On the coast, the Savannah River is the shipping channel for the Port of Savannah, the nation's tenth-busiest port for oceangoing container ships, which is operated by the Georgia Ports Authority. The Savannah's major tributaries in the upper stretch are the Broad and Little rivers, which flow into Clarks Hill Lake.
Before emptying into the Atlantic, the Savannah forms a braided network of tidal creeks, salt marshes, and freshwater marshes, much of which constitutes the Savannah National Wildlife Refuge, one of Georgia's prime bird-watching spots.stretch of river north of Augusta is known as the upper Savannah, along which is located Lake Hartwell, the first of three large lakes built by the U. Downstream from Clarks Hill Dam, the middle section of the Savannah begins.
As such, the Savannah is an alluvial stream, meaning that its waters originate in the mountains and the Piedmont and flow across the Coastal Plain to the ocean. Geological Survey river gauge near Clyo, in Effingham County, the Savannah's average annual flow is 12,040 cubic feet per second, one of the largest discharges of freshwater from any river in the Southeast.
The alluvial rivers transport large amounts of sediments, which contribute to the sand deposits on coastal islands, and of nutrients that nourish life in the river. (One cubic foot equals about 7.4 gallons.) The gauge at Clyo, approximately sixty-one miles upstream of the mouth of the Savannah, is the most downstream gauge that records river discharges.
The confluence marks the beginning of the lower Savannah.
In general, the lower Savannah (to the place where Interstate 95 crosses the river) encompasses a more pristine environment, with oxbow lakes, extensive river swamps, bottomland forests, and blackwater tributaries.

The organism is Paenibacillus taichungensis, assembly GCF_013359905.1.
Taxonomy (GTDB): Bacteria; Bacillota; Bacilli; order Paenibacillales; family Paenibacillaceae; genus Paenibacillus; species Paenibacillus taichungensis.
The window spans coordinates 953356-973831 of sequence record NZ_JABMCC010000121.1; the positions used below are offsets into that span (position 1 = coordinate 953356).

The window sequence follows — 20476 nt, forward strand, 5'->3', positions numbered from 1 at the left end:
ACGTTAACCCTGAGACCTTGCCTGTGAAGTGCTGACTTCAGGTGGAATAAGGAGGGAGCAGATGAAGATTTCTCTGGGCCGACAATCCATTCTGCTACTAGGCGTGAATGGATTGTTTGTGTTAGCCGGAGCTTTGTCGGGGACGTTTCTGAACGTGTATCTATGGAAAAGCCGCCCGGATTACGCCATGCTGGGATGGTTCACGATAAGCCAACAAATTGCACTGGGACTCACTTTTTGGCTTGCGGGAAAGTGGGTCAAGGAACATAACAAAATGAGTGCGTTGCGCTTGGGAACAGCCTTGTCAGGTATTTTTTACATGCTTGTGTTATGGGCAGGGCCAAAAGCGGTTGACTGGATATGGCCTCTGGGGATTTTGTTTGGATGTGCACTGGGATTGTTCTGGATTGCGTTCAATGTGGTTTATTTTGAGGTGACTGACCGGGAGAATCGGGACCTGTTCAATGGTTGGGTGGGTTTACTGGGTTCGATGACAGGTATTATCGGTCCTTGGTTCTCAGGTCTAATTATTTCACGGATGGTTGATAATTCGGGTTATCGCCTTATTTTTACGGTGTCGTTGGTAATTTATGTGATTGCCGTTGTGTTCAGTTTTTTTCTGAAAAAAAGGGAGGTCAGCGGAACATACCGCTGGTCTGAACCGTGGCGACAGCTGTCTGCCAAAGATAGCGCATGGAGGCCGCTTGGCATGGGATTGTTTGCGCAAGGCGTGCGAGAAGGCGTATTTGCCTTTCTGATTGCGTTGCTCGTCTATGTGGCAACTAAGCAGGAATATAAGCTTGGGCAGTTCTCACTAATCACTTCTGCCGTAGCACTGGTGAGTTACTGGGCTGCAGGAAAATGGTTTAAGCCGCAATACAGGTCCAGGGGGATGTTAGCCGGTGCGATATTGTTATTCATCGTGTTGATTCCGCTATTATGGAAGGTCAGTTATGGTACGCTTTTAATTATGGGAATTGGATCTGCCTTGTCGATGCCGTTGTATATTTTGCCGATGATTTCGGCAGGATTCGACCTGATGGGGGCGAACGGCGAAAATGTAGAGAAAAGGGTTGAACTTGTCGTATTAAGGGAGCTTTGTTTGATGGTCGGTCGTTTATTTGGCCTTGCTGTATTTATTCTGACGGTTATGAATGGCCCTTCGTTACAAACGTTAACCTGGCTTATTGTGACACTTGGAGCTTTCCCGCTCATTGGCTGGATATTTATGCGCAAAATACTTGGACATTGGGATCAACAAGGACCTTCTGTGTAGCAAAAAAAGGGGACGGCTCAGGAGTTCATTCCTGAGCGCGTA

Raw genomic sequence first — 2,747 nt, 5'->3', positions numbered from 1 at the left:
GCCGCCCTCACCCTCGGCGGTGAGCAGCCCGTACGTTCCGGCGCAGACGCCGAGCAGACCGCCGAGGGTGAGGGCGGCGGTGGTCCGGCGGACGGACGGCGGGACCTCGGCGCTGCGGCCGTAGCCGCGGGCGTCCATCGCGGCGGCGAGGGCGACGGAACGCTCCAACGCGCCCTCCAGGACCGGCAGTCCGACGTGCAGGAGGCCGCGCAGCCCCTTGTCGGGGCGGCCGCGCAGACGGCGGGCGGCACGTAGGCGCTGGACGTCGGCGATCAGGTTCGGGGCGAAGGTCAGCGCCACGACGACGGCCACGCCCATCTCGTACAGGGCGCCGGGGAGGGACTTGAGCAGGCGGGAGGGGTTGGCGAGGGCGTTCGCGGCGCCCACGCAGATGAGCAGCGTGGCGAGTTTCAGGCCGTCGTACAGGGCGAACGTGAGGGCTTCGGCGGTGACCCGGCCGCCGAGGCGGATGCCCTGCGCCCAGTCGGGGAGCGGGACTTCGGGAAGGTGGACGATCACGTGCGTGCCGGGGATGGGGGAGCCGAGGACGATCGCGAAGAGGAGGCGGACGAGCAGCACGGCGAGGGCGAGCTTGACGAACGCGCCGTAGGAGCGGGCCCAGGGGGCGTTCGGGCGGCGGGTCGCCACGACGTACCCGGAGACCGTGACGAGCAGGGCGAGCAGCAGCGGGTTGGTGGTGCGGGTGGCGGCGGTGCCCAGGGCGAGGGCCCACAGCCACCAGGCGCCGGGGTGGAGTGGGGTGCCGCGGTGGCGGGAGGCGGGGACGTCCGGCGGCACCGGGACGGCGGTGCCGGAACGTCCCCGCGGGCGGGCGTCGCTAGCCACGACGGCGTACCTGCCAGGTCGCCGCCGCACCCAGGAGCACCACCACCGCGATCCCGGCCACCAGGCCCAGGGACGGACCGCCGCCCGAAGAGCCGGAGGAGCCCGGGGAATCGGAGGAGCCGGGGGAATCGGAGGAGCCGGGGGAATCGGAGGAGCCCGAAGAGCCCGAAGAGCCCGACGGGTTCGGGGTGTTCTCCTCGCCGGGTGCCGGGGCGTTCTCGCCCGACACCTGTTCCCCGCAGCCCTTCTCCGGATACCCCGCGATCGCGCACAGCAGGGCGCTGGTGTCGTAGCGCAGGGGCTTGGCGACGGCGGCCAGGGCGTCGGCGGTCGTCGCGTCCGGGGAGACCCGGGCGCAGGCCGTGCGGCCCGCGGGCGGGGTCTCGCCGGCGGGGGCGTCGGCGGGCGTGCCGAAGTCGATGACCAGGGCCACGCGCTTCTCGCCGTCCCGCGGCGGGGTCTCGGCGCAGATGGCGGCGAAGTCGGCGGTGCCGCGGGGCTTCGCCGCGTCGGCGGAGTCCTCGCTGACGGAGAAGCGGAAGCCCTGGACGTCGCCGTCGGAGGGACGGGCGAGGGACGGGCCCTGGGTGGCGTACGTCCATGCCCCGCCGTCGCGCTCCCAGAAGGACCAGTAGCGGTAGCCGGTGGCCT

The confluence also forms Lake Hartwell, a large reservoir built by the U. Only about 6 percent of the Savannah's entire drainage basin, however, lies within the Blue Ridge.
The rest lies in the Piedmont and in the Upper and Lower Coastal Plain provinces.
Water in the canal, used for power and water supply, feeds back into the Savannah River at various locations.
In 1983 fossilized whale bones dating back 40 million years were discovered during plant construction.
Across the river from Plant Vogtle, in South Carolina, sits the U. Department of Energy's 310-square-mile Savannah River Site, whose five reactors churned out tons of radioactive plutonium and tritium for thermonuclear weapons from the 1950s through the 1980s.
It is known for its high bluffs, some of which were the locations of prehistoric Native American villages.
The river provides drinking water to two of Georgia's major metropolitan areas, Augusta and Savannah, and assimilates their treated wastewater.
It is also a source of drinking water for the cities of Beaufort and Hilton Head in South Carolina and for many smaller municipalities in the basin. The reservoirs regulate the river's flow and provide hydroelectric power, flood control, recreation, and drinking-water storage.